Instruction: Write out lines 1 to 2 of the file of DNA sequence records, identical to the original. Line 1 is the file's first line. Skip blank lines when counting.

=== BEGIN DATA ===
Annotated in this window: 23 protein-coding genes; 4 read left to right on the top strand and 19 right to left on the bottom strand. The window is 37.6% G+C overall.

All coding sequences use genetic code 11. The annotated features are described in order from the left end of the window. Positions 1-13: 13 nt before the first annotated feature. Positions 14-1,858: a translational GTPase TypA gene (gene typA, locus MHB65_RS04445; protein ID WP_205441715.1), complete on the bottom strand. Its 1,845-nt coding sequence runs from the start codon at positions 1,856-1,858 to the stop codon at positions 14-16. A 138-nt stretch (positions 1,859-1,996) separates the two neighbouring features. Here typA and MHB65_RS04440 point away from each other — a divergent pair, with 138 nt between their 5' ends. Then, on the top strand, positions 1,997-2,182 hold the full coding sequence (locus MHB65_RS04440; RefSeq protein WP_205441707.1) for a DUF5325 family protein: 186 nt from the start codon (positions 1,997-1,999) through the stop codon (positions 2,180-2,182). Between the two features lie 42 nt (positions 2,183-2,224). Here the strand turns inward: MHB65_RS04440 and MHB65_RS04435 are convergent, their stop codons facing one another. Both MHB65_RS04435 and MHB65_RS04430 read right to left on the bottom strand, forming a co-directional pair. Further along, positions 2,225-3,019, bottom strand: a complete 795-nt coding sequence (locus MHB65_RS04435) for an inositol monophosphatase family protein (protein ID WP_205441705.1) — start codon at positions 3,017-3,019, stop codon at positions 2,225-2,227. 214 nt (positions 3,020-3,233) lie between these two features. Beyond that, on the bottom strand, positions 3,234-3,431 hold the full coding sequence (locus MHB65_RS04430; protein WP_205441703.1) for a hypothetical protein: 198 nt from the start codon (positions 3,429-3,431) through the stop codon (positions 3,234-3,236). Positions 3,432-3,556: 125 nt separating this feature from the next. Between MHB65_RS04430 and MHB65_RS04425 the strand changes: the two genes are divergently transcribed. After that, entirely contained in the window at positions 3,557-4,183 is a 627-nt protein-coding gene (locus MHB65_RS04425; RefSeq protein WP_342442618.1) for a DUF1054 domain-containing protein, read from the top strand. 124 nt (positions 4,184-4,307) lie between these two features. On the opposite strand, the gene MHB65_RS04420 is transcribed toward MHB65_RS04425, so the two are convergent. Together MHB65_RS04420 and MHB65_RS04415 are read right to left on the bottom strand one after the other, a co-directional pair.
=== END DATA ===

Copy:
Annotated in this window: 23 protein-coding genes; 4 read left to right on the top strand and 19 right to left on the bottom strand. The window is 37.6% G+C overall.

All coding sequences use genetic code 11. The annotated features are described in order from the left end of the window. Positions 1-13: 13 nt before the first annotated feature. Positions 14-1,858: a translational GTPase TypA gene (gene typA, locus MHB65_RS04445; protein ID WP_205441715.1), complete on the bottom strand. Its 1,845-nt coding sequence runs from the start codon at positions 1,856-1,858 to the stop codon at positions 14-16. A 138-nt stretch (positions 1,859-1,996) separates the two neighbouring features. Here typA and MHB65_RS04440 point away from each other — a divergent pair, with 138 nt between their 5' ends. Then, on the top strand, positions 1,997-2,182 hold the full coding sequence (locus MHB65_RS04440; RefSeq protein WP_205441707.1) for a DUF5325 family protein: 186 nt from the start codon (positions 1,997-1,999) through the stop codon (positions 2,180-2,182). Between the two features lie 42 nt (positions 2,183-2,224). Here the strand turns inward: MHB65_RS04440 and MHB65_RS04435 are convergent, their stop codons facing one another. Both MHB65_RS04435 and MHB65_RS04430 read right to left on the bottom strand, forming a co-directional pair. Further along, positions 2,225-3,019, bottom strand: a complete 795-nt coding sequence (locus MHB65_RS04435) for an inositol monophosphatase family protein (protein ID WP_205441705.1) — start codon at positions 3,017-3,019, stop codon at positions 2,225-2,227. 214 nt (positions 3,020-3,233) lie between these two features. Beyond that, on the bottom strand, positions 3,234-3,431 hold the full coding sequence (locus MHB65_RS04430; protein WP_205441703.1) for a hypothetical protein: 198 nt from the start codon (positions 3,429-3,431) through the stop codon (positions 3,234-3,236). Positions 3,432-3,556: 125 nt separating this feature from the next. Between MHB65_RS04430 and MHB65_RS04425 the strand changes: the two genes are divergently transcribed. After that, entirely contained in the window at positions 3,557-4,183 is a 627-nt protein-coding gene (locus MHB65_RS04425; RefSeq protein WP_342442618.1) for a DUF1054 domain-containing protein, read from the top strand. 124 nt (positions 4,184-4,307) lie between these two features. On the opposite strand, the gene MHB65_RS04420 is transcribed toward MHB65_RS04425, so the two are convergent. Together MHB65_RS04420 and MHB65_RS04415 are read right to left on the bottom strand one after the other, a co-directional pair.